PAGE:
Letter from GOWANUS
                          FLORA & FAUNA

The acorns on the adolescent oak outside my fourth-floor window hang thick as bunches of green grapes. If you're sitting on the stoop outside the building when one falls, it hits the sidewalk or one of the parked cars like a rock and you look around to see who's the wise guy.

A couple blocks south alongside the Prospect Expressway, a short sunken highway connecting interior Brooklyn with the ring road that skirts New York Bay, the fruit of a lone aging apple tree is almost ripe. Last year the apples grew plump and red, some sort of jonathans or winesaps. After a wet spring and dry summer, this year they are gnarled, spare and insect-infected. A wild cherry tree also bloomed with promise, but the young green berries so valued by boys with pea-shooters fell off prematurely until, by ripening time, there was very little dark fruit to be seen.

A bluebird that took up residence in the shrubbery there did well, though. At least he seemed to be thriving the last time we eyed each other amicably when I stopped by the small park that overlooks the Expressway as well as a good chunk of Brooklyn to the south. He's exotic to these parts, a dark shiny blue and is unrelated to the more common bluejay whose obscene call belies its brilliant plumage.

We regularly see foreign birds in the neighborhood thanks to the proximity of Prospect Park and the Green Wood Cemetery which share close to a thousand acres between them. You can see entire flocks of species passing through during their migrations that you will probably never see again. I once came upon a small tree full of hundreds of bright orange birds, gobbling up its fruit like a busload of hungry daycampers, oblivious to my presence a few feet away. Another time I saw a hawk so massive that the local crows decided to evict it on sight, ganging up on the gawky intruder in mass until they had harassed him on his way.


My neighborhood is just to the north of where the last glacier stopped. Everything to the south--Flatbush, Flatlands, Coney Island--is terminal moraine. The boulders in Prospect Park were the property of New Jersey, some thirty miles to the north, back in neolithic times. The section where I live sits at the top of terrain that slopes away on all four sides, most precipitously to the east and west. If I stick my head out the window, I'm looking down at the Statue of Liberty several miles away in New York harbor. When I sit out on the fire escape it's all flat in the distance--Long Island to the east, Jamaica Bay and the Atlantic southward and, toward the setting sun, New York Bay, Bayonne and then the rest of the continent.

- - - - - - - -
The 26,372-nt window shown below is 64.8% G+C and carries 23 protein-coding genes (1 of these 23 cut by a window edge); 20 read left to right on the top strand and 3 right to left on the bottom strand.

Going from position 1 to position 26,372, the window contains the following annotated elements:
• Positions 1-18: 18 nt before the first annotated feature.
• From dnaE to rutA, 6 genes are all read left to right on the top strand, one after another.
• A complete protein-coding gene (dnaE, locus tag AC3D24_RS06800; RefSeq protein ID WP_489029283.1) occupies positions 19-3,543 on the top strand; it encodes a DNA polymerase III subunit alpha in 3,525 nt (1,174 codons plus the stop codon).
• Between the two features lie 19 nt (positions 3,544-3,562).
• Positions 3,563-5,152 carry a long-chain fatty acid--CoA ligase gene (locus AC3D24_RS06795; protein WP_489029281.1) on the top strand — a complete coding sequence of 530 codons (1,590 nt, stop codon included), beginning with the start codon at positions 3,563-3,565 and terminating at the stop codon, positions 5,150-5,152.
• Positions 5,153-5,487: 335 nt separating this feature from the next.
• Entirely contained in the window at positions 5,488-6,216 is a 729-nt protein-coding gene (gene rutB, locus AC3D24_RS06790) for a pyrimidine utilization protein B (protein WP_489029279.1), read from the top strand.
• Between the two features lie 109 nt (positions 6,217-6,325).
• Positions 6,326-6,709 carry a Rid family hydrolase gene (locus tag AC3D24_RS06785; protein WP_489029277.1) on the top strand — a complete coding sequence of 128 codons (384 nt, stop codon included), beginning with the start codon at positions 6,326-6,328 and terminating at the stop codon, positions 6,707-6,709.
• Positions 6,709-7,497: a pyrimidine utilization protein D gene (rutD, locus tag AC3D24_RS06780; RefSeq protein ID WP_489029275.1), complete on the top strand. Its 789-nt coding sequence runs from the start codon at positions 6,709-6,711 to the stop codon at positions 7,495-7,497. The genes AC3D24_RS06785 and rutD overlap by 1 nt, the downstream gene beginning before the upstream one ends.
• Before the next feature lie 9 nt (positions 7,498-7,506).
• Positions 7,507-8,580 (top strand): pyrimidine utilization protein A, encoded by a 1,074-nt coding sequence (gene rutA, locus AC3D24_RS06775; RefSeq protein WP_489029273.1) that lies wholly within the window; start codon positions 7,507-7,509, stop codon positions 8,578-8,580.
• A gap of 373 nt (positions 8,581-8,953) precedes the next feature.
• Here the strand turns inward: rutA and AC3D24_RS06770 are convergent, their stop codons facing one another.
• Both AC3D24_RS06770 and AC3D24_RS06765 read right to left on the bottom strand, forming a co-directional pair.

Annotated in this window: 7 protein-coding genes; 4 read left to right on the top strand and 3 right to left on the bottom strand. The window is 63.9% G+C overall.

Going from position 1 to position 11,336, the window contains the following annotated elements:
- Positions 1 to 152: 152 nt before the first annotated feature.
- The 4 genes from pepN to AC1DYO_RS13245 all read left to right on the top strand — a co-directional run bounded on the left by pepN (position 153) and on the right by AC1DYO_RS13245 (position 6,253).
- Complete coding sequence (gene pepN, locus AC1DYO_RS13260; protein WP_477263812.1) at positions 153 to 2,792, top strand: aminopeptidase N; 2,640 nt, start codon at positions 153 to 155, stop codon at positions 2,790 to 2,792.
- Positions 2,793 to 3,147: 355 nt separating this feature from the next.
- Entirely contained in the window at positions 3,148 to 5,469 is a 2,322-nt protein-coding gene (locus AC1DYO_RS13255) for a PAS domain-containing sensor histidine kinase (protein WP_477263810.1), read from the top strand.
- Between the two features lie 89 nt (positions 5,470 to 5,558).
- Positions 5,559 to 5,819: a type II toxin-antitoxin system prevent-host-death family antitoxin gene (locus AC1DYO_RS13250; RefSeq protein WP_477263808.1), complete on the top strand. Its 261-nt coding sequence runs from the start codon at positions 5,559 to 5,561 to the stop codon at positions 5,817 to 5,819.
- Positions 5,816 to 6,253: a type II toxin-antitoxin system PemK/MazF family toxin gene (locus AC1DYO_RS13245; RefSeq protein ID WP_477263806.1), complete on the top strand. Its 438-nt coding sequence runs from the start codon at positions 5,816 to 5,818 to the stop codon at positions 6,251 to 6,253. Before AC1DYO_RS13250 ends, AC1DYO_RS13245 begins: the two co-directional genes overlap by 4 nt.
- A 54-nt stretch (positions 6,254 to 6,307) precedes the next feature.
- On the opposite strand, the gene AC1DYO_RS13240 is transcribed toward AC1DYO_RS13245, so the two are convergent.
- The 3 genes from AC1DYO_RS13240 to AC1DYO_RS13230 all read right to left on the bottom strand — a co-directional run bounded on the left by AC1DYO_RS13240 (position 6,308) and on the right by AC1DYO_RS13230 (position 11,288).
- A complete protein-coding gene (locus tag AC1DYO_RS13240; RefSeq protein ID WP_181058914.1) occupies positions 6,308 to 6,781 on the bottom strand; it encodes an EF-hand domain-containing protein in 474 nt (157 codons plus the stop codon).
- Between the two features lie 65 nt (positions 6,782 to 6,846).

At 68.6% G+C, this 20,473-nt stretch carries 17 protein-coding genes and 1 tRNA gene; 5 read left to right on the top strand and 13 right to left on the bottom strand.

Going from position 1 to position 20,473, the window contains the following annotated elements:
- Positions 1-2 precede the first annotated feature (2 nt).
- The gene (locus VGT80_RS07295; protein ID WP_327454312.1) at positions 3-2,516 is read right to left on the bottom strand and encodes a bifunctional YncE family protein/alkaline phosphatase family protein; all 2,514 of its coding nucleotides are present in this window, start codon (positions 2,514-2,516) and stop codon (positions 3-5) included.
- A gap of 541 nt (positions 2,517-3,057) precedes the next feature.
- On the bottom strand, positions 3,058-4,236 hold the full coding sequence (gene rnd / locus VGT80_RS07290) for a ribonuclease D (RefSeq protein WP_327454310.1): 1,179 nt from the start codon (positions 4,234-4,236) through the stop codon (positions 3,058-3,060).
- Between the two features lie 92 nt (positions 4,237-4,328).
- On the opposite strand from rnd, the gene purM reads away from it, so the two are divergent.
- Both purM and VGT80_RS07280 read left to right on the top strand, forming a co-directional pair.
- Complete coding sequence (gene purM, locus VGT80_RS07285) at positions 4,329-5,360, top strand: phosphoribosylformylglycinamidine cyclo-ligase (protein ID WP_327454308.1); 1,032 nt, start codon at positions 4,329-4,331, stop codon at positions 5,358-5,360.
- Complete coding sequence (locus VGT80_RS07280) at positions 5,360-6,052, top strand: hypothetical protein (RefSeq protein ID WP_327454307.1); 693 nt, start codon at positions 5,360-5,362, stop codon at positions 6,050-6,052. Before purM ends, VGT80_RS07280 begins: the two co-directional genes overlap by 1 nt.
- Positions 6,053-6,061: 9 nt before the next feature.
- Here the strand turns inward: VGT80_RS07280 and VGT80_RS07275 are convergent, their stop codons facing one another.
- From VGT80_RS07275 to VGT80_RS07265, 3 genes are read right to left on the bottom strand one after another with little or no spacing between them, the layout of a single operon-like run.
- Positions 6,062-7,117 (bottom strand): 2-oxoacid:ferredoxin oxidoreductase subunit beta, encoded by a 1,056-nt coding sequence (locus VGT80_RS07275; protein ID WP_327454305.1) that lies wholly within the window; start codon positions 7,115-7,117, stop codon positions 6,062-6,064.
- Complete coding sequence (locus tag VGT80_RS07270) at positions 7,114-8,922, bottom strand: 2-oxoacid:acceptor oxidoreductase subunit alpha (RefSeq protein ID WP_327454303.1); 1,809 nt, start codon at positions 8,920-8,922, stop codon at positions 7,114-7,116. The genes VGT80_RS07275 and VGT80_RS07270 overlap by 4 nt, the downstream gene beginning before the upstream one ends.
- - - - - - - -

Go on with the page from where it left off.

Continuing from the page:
Every point of this vantage is caught up in the president's sex scandal, which itself seems to be moving as slowly as did that glacier several millennia in the past. What's moving fast hereabouts is the run-up to the primary elections, a sort of political grand jury hearing that determines which candidates get to square off against each other in the November general election for the US Senate, Congress, the New York governorship and lots of other, local contests.

Someone recently pointed out that politics in New York State is fundamentally ethnic. The candidates carefully weigh their chances based not on their political ideologies but on how many voters of their own ethnic/religious backgrounds will come out to support them. This tactic may seem more appropriate to a part of the world where ethnic identities are more substantial or where nations have been so recently formed that their electorates speak different languages and adhere to very disparate traditions. The differences among Americans, even in a largely immigrant state such as New York, are actually minimal. But where there is little else to differentiate yourself from your neighbor, you latch onto whatever is at hand.

To the squirrels in Prospect Park it will not matter very much who wins this or any of the other political races--unless there are cutbacks of park maintenance, in which case there may be a bonanza of uncollected food scraps for them to feast on, along with their cousins the rats.

The squirrel vote would thus go to the Republicans, at least to those Republicans who favor laissez-faire free-marketry. For the human species in this city, numerically a minority but still very much in control, the choices are not so clear-cut. Americans are centrists, conservatives by nature. We have to be shamed into adopting social policies which other nations take for granted, and even then implement them grudgingly and inefficiently . We still have tens of millions of citizens who, through no fault of their own, have no medical insurance and thus no guarantee of either proper treatment should they fall ill nor any protection against having their personal savings wiped out if they do obtain medical treatment. But for a large number of Americans, instead of being a social travesty this situation is a necessary consequence of individual responsibility, of not letting the state take over our lives.